Exposé Online banner

Bart Hopkin — Gravikords, Whirlies & Pyrophones: Experimental Musical Instruments
(Ellipsis Arts, 1996, TPB+CD)

by Peter Thelen, Published 1997-02-01

Gravikords, Whirlies & Pyrophones: Experimental Musical Instruments Cover art

If you've ever had an interest in experimental and in some cases unique musical instruments, then this beautifully illustrated (with many full color photos) volume by Bart Hopkin, with a forward by Tom Waits, should be a good enough introduction. In fact, Hopkin is the editor of the quarterly publication Experimental Musical Instruments, which may be your next step if this volume piques your interest. Waits' forward recounts his own experiences with found sounds and sonic experimentation, as well as a description of his "dumpster harp," his Chamberlin, and his collection of megaphones and bullhorns. This is followed by a two page introduction by Hopkin himself, a bit more of a technical and historical introduction.

The bulk of the 96 pages contains numerous articles, each devoted to a particular instrument-maker and his instruments. This section begins with Michel Moglia and his "Orgue a Feu" (fire-organ, or pyrophone), which creates its sound via controlled explosions within large metal tubes of varying length. Harry Partch's 43 note just-intonation scale and several of the many instruments he had to create in order to realize it are featured here with plenty of background information — it's not the definitive article (for that you'll need to snag some early issues of Surface Noise) but it's definitely a good introduction, and plenty of bibliographic references are included for those who want to explore further. An essay on Leon Theremin and his eponymous instrument, of Richard Waters and his "Waterphone," of Barry Hall and his numerous handmade ceramic instruments, and Robert Grawi and his "Gravikord" (sort of a hybrid between an African "kora" harp and a kalimba) are all featured prominently, as well as numerous others. Also included are some instruments built around everyday odds and ends like the various guitars and such in Ken Butler's "Object Opera" (one illustration shows his "bicycle wheel guitar"), and Wendy Chambers' "Car Horn Organ."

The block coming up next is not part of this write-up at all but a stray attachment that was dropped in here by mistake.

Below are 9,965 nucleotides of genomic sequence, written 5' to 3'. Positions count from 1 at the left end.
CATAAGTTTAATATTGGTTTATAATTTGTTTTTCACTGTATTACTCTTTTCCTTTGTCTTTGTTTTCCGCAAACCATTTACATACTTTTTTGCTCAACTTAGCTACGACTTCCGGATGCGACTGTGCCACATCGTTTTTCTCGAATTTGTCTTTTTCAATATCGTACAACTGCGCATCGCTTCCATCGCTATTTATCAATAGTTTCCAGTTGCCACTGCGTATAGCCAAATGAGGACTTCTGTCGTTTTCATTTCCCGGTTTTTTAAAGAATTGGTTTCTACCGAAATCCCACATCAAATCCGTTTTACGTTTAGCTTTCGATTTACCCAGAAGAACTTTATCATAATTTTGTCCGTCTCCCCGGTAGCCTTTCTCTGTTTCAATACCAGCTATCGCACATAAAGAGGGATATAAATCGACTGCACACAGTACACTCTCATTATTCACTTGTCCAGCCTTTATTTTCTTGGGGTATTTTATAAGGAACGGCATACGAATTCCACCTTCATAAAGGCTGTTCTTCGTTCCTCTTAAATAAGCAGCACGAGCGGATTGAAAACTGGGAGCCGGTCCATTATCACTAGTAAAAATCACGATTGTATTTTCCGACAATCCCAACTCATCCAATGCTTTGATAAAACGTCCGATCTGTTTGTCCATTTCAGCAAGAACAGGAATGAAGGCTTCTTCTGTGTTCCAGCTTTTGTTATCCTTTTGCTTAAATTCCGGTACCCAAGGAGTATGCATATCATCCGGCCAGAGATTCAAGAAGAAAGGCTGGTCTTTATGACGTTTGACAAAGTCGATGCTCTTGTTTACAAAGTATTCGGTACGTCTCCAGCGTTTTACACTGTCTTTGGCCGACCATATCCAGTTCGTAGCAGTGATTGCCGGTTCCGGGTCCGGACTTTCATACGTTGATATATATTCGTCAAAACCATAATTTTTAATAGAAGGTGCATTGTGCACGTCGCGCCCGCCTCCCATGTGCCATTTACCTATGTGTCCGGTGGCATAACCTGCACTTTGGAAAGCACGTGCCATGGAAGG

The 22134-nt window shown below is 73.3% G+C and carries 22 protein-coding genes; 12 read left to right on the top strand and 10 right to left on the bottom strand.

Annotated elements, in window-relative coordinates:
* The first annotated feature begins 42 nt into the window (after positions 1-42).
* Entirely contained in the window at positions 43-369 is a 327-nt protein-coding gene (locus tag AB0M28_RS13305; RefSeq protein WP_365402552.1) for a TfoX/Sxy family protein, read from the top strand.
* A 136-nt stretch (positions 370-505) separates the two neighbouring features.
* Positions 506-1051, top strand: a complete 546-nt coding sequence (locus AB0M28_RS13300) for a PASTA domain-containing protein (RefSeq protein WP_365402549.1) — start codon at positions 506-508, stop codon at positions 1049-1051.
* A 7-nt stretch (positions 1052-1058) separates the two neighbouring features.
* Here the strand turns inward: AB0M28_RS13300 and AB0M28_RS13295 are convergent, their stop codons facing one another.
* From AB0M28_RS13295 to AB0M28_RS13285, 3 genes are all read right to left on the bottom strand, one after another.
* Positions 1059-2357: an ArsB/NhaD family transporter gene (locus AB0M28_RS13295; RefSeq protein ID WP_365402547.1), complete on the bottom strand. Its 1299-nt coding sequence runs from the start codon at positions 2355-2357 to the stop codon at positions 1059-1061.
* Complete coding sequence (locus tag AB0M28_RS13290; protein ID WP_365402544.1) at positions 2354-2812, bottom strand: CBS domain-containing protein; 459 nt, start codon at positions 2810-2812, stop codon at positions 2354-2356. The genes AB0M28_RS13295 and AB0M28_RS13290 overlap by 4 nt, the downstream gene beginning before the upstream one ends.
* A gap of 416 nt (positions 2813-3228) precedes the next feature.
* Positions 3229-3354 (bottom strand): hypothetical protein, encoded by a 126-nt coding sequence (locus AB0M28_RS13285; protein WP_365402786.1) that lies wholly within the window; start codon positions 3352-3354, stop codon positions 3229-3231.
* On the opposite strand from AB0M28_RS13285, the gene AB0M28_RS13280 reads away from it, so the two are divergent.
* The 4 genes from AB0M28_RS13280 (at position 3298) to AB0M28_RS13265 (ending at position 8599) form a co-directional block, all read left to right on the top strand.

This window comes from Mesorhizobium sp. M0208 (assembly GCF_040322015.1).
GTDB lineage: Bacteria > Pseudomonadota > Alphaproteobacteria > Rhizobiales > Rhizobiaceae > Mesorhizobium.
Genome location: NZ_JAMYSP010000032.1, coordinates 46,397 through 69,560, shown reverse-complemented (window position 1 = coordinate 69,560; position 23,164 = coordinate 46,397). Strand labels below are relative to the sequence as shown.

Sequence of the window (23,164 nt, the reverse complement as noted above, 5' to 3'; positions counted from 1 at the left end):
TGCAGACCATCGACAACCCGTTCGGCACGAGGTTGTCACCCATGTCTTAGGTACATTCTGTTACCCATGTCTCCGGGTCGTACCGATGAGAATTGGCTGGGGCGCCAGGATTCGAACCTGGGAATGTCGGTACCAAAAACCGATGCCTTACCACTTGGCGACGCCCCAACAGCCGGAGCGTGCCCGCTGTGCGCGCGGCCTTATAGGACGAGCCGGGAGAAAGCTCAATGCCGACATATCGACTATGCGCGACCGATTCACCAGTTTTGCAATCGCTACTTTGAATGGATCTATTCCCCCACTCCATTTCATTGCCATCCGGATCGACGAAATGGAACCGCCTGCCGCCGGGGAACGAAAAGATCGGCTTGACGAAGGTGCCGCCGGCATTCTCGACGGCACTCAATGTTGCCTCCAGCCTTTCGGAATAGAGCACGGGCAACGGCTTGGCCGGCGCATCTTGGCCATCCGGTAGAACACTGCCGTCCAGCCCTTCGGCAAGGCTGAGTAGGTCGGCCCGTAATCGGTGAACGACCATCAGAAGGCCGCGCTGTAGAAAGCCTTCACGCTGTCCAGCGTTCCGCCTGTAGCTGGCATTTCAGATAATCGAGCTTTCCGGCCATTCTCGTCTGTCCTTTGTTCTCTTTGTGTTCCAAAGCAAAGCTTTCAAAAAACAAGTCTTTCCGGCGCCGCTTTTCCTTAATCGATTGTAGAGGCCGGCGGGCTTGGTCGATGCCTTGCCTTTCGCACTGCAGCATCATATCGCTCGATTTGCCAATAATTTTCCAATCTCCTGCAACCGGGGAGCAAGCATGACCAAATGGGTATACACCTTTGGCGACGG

Indeed, this is a book that's interesting from beginning to end, not too burdened with technical details, but instead focusing on the lives and the history surrounding each of the included instruments. The accompanying CD has eighteen tracks featuring many of the instruments mentioned in the book, in many cases with performances by the creators. Certainly Wendy Chambers' "New York, New York" played on a bank of car horns is a standout, but so are many of the other pieces. Sadly, Moglia's "Orgue a Feu" is not included, but most are. In all, this is a book and CD that serves a good introduction to the relatively unknown world of innovative musical inventions. Highly recommended for all.


Filed under: New releases, Issue 11, 1996 releases

Related artist(s): Bart Hopkin

Latest news

2019-04-24
Help MoonJune Bring Great Music to Life – Like many music lovers around the world, we’ve been thrilled and amazed to hear the recordings that have been released by MoonJune from sessions at La Casa Murada in Spain. Such label stalwarts as Mark Wingfield, Markus Reuter, Asaf Sirkis, Tony Levin, Dusan Jevtovic, Vasil Hadzimanov, and many more have gathered in various combinations at the studio to produce some of the most creative music in recent years. Now, label head Leonardo Pavkovic is offering a compilation, La Casa Murada - MoonJune Sessions, Volume One, as a fundraiser for upcoming sessions. » Read more

2019-04-10
The Pineapple Thief to Tour North America – November and December of 2019 will see The Pineapple Thief bringing their music to Canada, Mexico, and the US, and famed drummer Gavin Harrison will be on board. The band has been touring extensively in Europe, but North America will be new territory for them. » Read more

2019-03-25
Scott Walker RIP – Noel Scott Engel, better known as Scott Walker, was one of the most intriguing and enigmatic musical figures in the second half of the 20th Century. His strange career started with The Walker Brothers, an American pop group that featured no one named Walker and no brothers. After moving to England in 1965, they had a series of hit singles. Scott's solo work started with Scott in 1967. Starting in the 80s, his work took an increasingly avant-garde turn. » Read more

2019-03-20
Freedom to Spend Unearths June Chikuma's Archives – Jun (June) Chikuma is well known for her video game and anime soundtracks, but she also released an album of experimental electronic music back in 1986 called Divertimento where she indulged the kind of spontaneity that wouldn't work in a soundtrack. RVNG Int'l label Freedom to Spend is bringing this overlooked item to broader attention with a deluxe reissue. » Read more

2019-03-03
Seaprog 2019 Lineup Almost Complete – The Seaprog festival in Seattle is scheduled for June 7-9 this year, and they've announced their lineup of performers. The revitalized Trettioåriga Kriget will cap Friday night, perennial favorites Marbin are on Saturday, and District 97 will finish off the fest on Sunday night. In support, they've booked a stellar variety of artists from the Northwest and around the world, including EchoTest, Markus Reuter and Trey Gunn, and the live debut of the amazing Troot project. » Read more


Previously in Exposé...

PTS - Tides – Take your typical 80s pop band (Mr.Mister, Tears for Fears, Simple Minds or any of a thousand others I've since willingly forgotten), give the keyboards more of a major role and you'll have half an...  (1994) » Read more



Listen & discover



Print issues